Twitch, a social experiment confirms its extreme sexualization

Twitch, a social experiment confirms its extreme sexualization


Since Twitch began to explode, more or less coinciding with the first lokcdown caused by the COVID epidemic, the Amazon-owned platform has welcomed an impressive number of streamers and users. It is practically impossible to keep up with all the daily broadcasts that take place on the platform, and new phenomena and trends are emerging more and more often that are the most popular.

Twitch Twitch is no longer just the home of gamers, but you can find all kinds of content. There are also those who, for example, enjoy offering their community more experimental content such as the well-known twitcher 'poopernoodle', a girl who recently found herself in the spotlight of the web for a particular content that she thought of propose on your channel.

to the people qtring insisting I have proved that women have it easier on twitch: women are not boobs.

What’s stopping you from buying a pair of honkers and just trying it out yourself? ☺️

- poopernoodle (@poopernoodle) July 3, 2022

As we can see from the post published on Twitter by the streamer in question , all the stats related to his Twitch channel had an impressive surge during the live in which he wore the bodice. This result confirmed the impressions of the streamer, but not only, with the girl who stated the following: "I have shown all those people who insisted women have an easier life on Twitch: women are not boobs. What's stopping you from buying a couple of bombs and trying it out for yourself? ”.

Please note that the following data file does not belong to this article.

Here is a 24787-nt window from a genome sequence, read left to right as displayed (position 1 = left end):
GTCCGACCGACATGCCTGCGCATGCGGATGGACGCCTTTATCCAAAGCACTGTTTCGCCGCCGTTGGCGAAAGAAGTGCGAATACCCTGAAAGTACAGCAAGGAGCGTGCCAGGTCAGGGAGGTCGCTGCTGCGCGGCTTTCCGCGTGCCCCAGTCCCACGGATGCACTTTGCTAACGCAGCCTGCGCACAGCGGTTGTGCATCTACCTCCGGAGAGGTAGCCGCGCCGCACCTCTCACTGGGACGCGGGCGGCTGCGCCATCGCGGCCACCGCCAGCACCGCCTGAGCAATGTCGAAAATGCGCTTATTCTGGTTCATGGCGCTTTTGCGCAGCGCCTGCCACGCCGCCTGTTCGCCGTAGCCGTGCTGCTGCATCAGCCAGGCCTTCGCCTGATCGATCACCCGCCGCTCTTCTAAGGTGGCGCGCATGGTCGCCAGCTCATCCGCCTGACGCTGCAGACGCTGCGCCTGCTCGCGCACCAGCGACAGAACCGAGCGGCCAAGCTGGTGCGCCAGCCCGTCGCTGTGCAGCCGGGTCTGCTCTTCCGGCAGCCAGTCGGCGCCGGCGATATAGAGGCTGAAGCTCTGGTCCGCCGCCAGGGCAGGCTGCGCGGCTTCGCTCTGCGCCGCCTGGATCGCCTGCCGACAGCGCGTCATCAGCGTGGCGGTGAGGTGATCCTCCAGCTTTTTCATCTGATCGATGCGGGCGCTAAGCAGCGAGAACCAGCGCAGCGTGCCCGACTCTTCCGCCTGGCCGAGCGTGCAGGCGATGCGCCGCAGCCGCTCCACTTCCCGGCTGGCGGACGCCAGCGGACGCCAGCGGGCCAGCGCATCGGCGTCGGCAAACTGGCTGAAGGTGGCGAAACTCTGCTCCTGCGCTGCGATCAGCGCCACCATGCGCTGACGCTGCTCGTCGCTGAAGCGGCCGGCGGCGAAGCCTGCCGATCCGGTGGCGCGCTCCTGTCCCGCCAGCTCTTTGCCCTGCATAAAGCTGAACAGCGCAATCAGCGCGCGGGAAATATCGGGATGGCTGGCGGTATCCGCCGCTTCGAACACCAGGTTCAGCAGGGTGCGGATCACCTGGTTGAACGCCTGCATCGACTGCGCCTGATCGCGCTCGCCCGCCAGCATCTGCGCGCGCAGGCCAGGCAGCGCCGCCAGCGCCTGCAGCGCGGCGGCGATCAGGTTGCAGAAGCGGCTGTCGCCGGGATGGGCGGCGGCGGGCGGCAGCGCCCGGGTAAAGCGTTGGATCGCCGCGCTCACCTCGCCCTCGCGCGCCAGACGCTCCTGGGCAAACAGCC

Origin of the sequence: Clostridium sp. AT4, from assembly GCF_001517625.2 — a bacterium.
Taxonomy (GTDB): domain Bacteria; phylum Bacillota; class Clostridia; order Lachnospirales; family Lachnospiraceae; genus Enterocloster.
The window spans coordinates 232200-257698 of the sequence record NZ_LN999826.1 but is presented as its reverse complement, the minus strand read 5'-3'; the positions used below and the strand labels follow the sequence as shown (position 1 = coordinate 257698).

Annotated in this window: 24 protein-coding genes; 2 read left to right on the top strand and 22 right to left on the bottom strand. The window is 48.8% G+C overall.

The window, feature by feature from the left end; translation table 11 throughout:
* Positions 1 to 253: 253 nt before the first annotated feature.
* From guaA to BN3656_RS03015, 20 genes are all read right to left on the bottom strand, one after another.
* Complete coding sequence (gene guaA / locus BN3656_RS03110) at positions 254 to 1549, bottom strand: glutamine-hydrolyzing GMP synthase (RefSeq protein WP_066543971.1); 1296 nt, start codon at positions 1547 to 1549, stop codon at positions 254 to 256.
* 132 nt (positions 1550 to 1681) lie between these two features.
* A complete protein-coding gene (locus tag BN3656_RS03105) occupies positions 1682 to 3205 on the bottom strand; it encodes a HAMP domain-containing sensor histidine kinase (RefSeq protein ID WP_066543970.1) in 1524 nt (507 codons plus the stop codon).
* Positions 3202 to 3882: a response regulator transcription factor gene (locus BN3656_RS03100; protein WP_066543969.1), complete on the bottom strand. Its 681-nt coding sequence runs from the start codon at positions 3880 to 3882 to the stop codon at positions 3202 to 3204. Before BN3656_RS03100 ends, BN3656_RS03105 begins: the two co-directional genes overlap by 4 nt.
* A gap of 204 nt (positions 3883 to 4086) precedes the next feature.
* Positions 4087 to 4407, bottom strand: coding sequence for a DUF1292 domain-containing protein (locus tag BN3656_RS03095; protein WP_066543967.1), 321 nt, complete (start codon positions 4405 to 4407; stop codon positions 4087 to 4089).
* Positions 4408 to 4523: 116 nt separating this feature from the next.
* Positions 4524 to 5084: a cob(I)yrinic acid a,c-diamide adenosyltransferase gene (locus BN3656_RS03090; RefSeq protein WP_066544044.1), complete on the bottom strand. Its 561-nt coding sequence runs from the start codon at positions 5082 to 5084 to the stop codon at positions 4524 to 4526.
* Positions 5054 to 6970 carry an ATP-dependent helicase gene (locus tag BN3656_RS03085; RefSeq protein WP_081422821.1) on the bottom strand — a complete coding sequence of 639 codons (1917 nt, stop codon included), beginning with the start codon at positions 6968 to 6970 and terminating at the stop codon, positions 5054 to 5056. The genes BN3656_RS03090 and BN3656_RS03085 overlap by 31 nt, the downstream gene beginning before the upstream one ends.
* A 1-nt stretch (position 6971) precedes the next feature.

This streamer's social experiment has had its results, demonstrating how the audience on the platform gives much more importance to how they present themselves in front of a webcam rather than the content they offer during live broadcasts. To give greater confirmation to all this are the past broadcasts of the streamer, with the VODs of the streming with fake breasts that have exaggeratedly higher numbers than all the other contents that the girl normally makes on her channel.

Twitch Is Experimenting With Guest Stars, Channel Surfing, Shared Bans

Twitch is currently experimenting with a couple of features that, at least in theory, would make it easier for viewers and streamers alike to have a positive experience on the streaming platform.

The first feature is called Guest Star. It's supposed to make it easier for streamers to bring other people—whether they're viewers or fellow content creators—into their livestreams.

The second feature is called Channel Switcher. Twitch announced the experiment, which allows viewers to preview streams without navigating to the site's homepage, in a June 30 tweet:

Twitch told The Verge(Opens in a new window) that 'only a small percentage of users who are logged in' have access to Channel Switcher. The company also clarified that Channel Switcher would allow viewers to watch up to a minute of a given stream without being interrupted by advertisements.

The third feature is tentatively known as 'shared bans.' It too was revealed on June 30, but instead of being showcased by Twitch itself, the feature was spotted by Zach Bussey:

The idea behind shared bans seems fairly straightforward. Instead of requiring streamers to ban known trolls from their chats on an ad hoc basis, like the current system does, the new shared ban lists would allow streamers to block abusive viewers from their channels en masse.

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These features could help make Twitch more enjoyable to use. Guest Star could make streams more interactive, Channel Switcher might help address the problem of what people should watch if their favorite streamers are offline, and shared bans may allow those streamers to make their chats a more enjoyable place for people to hang out without having to worry about known trolls.

Twitch says that Guest Star will be available to some creators this summer, and told The Verge that Channel Switcher will be available until mid-July, at which point it will be shut down so it can evaluate the results of the experiment. The company didn't immediately respond to a request for more information about the shared bans feature's availability.

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